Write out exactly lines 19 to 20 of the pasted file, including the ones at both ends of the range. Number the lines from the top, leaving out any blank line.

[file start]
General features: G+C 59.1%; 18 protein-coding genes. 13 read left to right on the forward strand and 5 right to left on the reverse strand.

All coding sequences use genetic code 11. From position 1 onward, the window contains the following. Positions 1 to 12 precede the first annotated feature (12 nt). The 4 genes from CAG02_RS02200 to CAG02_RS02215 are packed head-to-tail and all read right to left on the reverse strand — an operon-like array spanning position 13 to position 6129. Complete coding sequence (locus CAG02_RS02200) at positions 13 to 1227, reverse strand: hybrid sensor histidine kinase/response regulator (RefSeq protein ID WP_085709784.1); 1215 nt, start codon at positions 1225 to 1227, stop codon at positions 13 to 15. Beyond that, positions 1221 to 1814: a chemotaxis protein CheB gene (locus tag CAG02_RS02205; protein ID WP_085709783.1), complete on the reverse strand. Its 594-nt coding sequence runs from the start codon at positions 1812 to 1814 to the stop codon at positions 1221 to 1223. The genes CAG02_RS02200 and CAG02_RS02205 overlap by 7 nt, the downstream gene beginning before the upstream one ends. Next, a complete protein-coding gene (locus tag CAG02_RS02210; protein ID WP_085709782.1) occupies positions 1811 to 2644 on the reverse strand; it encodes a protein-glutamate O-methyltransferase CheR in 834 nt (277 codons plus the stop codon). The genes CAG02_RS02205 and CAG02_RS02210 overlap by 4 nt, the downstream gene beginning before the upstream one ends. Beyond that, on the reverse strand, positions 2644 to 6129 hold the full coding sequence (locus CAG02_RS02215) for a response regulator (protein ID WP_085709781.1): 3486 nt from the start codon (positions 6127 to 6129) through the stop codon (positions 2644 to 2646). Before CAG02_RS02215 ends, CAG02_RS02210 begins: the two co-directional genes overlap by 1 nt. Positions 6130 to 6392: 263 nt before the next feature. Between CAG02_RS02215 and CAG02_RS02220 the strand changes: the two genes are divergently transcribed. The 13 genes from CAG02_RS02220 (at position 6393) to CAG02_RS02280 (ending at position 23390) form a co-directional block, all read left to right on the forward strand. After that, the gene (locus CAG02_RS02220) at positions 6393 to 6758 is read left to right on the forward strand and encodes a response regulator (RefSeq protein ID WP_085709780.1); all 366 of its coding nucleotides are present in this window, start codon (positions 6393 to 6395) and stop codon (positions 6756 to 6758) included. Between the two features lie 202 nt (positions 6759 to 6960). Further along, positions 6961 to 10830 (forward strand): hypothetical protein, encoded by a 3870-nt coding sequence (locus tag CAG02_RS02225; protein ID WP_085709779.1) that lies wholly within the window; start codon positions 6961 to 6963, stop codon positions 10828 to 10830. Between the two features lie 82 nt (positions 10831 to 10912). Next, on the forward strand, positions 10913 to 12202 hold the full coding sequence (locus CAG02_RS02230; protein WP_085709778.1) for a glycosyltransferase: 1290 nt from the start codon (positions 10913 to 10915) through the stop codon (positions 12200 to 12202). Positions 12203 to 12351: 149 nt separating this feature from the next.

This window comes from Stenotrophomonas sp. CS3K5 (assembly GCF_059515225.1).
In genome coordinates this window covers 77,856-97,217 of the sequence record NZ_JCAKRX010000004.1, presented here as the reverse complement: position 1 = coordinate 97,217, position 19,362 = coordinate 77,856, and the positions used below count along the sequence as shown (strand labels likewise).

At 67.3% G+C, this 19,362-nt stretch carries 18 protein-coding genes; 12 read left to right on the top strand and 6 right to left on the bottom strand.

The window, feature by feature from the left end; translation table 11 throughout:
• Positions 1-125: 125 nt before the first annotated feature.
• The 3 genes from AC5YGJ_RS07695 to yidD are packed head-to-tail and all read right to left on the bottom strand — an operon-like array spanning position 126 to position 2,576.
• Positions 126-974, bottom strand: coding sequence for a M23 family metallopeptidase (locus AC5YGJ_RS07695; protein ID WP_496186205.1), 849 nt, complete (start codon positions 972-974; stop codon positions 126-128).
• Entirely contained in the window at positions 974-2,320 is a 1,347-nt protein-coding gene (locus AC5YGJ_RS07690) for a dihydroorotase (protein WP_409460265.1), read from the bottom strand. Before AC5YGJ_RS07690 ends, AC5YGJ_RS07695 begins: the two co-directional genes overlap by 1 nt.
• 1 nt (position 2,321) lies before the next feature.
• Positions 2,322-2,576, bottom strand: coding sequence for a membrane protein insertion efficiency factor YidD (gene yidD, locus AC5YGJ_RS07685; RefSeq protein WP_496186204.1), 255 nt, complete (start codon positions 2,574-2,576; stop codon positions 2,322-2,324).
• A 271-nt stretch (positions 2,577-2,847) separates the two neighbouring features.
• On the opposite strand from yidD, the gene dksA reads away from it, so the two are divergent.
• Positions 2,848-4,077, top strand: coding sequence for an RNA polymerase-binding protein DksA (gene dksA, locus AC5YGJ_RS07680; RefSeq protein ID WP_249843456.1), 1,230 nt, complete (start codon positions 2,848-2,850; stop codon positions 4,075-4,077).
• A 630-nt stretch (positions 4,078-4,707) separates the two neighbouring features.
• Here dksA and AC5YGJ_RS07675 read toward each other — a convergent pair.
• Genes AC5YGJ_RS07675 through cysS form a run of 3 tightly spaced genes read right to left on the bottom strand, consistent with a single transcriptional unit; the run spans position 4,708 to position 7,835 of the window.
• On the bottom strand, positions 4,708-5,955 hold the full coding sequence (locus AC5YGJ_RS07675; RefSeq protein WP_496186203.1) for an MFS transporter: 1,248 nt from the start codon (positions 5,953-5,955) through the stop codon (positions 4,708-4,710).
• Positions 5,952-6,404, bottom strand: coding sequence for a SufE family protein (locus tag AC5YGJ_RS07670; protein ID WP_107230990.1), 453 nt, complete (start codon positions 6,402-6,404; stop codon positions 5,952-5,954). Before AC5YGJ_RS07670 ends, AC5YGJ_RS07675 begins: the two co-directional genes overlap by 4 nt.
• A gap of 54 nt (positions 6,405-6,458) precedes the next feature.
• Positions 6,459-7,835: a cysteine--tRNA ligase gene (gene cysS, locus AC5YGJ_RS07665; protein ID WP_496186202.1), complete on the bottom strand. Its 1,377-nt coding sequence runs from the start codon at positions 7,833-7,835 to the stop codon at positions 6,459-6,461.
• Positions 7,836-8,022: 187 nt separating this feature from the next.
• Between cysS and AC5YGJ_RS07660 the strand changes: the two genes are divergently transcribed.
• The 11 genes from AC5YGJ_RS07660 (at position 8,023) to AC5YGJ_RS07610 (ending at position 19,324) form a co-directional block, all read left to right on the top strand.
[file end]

• On the bottom strand, positions 4,708-5,955 hold the full coding sequence (locus AC5YGJ_RS07675; RefSeq protein WP_496186203.1) for an MFS transporter: 1,248 nt from the start codon (positions 5,953-5,955) through the stop codon (positions 4,708-4,710).
• Positions 5,952-6,404, bottom strand: coding sequence for a SufE family protein (locus tag AC5YGJ_RS07670; protein ID WP_107230990.1), 453 nt, complete (start codon positions 6,402-6,404; stop codon positions 5,952-5,954). Before AC5YGJ_RS07670 ends, AC5YGJ_RS07675 begins: the two co-directional genes overlap by 4 nt.